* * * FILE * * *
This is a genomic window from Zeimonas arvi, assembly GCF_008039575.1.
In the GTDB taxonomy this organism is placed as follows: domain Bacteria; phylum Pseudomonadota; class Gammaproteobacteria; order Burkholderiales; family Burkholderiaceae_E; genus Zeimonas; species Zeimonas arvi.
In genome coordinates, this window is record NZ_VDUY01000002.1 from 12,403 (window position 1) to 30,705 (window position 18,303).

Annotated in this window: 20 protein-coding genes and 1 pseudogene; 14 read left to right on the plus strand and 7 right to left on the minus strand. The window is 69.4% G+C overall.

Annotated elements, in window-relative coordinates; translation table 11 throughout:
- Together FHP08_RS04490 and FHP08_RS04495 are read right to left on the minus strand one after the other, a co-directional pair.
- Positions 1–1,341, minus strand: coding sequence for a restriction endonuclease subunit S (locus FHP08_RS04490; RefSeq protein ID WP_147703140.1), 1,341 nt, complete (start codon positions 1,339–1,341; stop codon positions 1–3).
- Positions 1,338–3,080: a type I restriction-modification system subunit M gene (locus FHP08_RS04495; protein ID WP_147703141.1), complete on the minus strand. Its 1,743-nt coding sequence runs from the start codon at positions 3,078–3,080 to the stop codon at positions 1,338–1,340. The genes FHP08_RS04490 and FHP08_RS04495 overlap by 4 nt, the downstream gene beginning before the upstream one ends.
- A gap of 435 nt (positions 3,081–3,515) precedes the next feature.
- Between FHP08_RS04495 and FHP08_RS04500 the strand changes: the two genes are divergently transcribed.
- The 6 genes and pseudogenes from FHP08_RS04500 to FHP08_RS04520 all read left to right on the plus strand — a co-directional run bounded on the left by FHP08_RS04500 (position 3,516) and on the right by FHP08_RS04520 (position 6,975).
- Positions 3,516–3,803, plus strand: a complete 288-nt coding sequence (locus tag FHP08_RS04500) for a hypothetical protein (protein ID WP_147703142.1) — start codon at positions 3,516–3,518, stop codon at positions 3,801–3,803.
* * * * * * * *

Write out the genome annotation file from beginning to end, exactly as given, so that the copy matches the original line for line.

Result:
This is a genomic window from Zeimonas arvi, assembly GCF_008039575.1.
In the GTDB taxonomy this organism is placed as follows: domain Bacteria; phylum Pseudomonadota; class Gammaproteobacteria; order Burkholderiales; family Burkholderiaceae_E; genus Zeimonas; species Zeimonas arvi.
In genome coordinates, this window is record NZ_VDUY01000002.1 from 12,403 (window position 1) to 30,705 (window position 18,303).

Annotated in this window: 20 protein-coding genes and 1 pseudogene; 14 read left to right on the plus strand and 7 right to left on the minus strand. The window is 69.4% G+C overall.

Annotated elements, in window-relative coordinates; translation table 11 throughout:
- Together FHP08_RS04490 and FHP08_RS04495 are read right to left on the minus strand one after the other, a co-directional pair.
- Positions 1–1,341, minus strand: coding sequence for a restriction endonuclease subunit S (locus FHP08_RS04490; RefSeq protein ID WP_147703140.1), 1,341 nt, complete (start codon positions 1,339–1,341; stop codon positions 1–3).
- Positions 1,338–3,080: a type I restriction-modification system subunit M gene (locus FHP08_RS04495; protein ID WP_147703141.1), complete on the minus strand. Its 1,743-nt coding sequence runs from the start codon at positions 3,078–3,080 to the stop codon at positions 1,338–1,340. The genes FHP08_RS04490 and FHP08_RS04495 overlap by 4 nt, the downstream gene beginning before the upstream one ends.
- A gap of 435 nt (positions 3,081–3,515) precedes the next feature.
- Between FHP08_RS04495 and FHP08_RS04500 the strand changes: the two genes are divergently transcribed.
- The 6 genes and pseudogenes from FHP08_RS04500 to FHP08_RS04520 all read left to right on the plus strand — a co-directional run bounded on the left by FHP08_RS04500 (position 3,516) and on the right by FHP08_RS04520 (position 6,975).
- Positions 3,516–3,803, plus strand: a complete 288-nt coding sequence (locus tag FHP08_RS04500) for a hypothetical protein (protein ID WP_147703142.1) — start codon at positions 3,516–3,518, stop codon at positions 3,801–3,803.